Contributed by: Nick Defenthaler, CFP®
“Why would you ever rent? It’s a waste of money! You don’t build equity by renting. Home ownership is just what successful people do.”
Sound familiar? I’ve heard various versions of these statements over the years, and every time I do, the frustration makes my face turns red. I guess I don’t have a very good poker face!
As a country, we have conditioned ourselves to believe that homeownership is always the best route and that renting is only for young folks. If you ask me, this philosophy is just flat out wrong and shortsighted.
Below, I’ve outlined various reasons that retirees who have recently sold or are planning to sell might consider renting:
Higher Mortgage Rates
The current rate on a 30-year mortgage is hovering around 4.6%. The days of “cheap money” and rates below 4% have simply come and gone.
Roughly 92% of Americans now take the standard deduction ($12,200 for single filers, $24,400 for married filers). It’s likely that you’ll deduct little, if any, mortgage interest on your return.
Very few of us move into a new home without making changes. Home improvements aren’t cheap and should be taken into consideration when deciding whether it makes more sense to rent or buy.
Housing Market “Timing”
Home prices have increased quite a bit over the past decade. Many experts suggest homes are fully valued, so don’t bank on your new residence to provide stock-market-like returns any time soon.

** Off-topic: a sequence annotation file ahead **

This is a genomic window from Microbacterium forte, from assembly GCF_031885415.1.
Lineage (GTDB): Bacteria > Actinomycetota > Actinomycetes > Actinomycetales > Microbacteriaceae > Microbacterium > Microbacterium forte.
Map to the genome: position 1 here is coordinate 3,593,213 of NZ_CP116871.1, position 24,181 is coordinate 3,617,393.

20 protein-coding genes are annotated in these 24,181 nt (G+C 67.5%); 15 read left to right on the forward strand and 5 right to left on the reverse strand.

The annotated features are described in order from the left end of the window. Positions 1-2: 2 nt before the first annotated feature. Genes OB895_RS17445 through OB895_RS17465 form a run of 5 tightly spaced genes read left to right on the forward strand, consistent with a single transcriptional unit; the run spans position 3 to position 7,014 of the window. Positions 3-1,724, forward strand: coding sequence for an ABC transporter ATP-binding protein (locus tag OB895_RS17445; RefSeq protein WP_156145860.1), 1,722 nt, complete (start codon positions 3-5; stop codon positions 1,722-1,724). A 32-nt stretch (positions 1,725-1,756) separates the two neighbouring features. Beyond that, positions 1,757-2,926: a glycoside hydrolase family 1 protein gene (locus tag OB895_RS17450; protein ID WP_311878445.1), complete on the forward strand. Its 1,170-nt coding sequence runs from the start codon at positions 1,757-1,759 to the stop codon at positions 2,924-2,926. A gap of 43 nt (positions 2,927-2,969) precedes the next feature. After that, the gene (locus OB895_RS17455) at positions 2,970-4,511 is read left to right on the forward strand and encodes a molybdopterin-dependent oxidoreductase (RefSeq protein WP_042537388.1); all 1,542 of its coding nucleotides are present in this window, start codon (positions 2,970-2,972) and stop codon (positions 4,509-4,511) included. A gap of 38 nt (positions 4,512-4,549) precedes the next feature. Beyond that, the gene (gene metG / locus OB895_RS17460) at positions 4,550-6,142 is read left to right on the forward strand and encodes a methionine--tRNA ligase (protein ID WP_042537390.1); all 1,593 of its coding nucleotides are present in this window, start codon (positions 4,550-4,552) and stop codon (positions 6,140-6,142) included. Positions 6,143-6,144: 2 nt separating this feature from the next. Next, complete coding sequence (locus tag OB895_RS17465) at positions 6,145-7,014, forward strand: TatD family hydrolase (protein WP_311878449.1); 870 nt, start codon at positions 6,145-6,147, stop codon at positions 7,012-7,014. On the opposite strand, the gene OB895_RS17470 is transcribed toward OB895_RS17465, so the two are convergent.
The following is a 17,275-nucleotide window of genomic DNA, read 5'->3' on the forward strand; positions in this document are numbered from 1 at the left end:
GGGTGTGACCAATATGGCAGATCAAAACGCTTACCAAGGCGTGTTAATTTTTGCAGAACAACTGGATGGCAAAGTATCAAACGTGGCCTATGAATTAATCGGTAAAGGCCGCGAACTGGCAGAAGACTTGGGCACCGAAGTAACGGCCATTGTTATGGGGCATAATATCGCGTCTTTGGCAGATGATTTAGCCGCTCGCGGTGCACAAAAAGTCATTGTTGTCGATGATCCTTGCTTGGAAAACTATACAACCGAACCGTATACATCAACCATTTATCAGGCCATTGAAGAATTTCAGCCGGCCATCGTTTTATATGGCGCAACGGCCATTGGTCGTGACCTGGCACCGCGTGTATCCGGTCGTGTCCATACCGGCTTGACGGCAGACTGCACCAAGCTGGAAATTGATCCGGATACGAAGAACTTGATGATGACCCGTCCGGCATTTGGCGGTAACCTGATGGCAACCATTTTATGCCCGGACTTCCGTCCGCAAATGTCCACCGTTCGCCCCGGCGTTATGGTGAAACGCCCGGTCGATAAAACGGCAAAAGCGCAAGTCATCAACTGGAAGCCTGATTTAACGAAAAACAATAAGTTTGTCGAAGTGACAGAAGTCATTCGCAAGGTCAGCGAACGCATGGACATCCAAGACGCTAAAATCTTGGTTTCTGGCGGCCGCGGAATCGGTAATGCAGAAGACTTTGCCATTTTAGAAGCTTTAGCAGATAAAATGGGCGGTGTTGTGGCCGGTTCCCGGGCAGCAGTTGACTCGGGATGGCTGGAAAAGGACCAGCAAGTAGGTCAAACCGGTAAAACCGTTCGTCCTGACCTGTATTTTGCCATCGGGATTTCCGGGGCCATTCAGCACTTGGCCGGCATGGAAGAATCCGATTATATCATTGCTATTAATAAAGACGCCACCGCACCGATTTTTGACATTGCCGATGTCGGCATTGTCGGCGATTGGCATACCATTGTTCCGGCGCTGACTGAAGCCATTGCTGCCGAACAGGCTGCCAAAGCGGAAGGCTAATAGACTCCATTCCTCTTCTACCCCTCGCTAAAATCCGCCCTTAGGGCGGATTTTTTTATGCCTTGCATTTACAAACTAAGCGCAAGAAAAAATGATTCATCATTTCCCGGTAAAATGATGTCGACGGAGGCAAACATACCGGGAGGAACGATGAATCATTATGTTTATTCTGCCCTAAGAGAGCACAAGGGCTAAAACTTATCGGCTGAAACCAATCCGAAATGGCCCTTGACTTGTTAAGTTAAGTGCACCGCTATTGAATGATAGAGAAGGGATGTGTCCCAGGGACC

In most cases, you won’t see tax consequences when you sell your home. The tax-free proceeds from the sale could be a good way to help fund your spending goal in retirement.
You simply can’t put a price tag on some things. Maintaining flexibility with your housing situation is certainly one of them. For many of us, the flexibility of renting is a tremendous value-add when compared to home ownership.
Rushing into a home purchase in a new area can be a costly mistake. If you think renting is a “waste of money” because you aren’t building equity, just look at moving costs, closing costs (even if you won’t have a mortgage), and the level of interest you pay early in a mortgage. Prior to buying, consider renting for at least two years in the new area to make darn sure it’s somewhere you want to stay.
Every situation is different, but if you’re near or in retirement and thinking about selling your home, I encourage you to consider all housing options. Reach out to your advisor as you think through this large financial decision, to ensure you’re making the best choice for your personal and family goals.
Nick Defenthaler, CFP® is a CERTIFIED FINANCIAL PLANNER™ at Center for Financial Planning, Inc.® Nick works closely with Center clients and is also the Director of The Center’s Financial Planning Department. He is also a frequent contributor to the firm’s blogs and educational webinars.
Any opinions are those of Nick Defenthaler, CFP® and not necessarily those of RJFS or Raymond James. The information contained in this report does not purport to be a complete description of the securities, markets, or developments referred to in this material. Investing involves risk and you may incur a profit or loss regardless of strategy selected.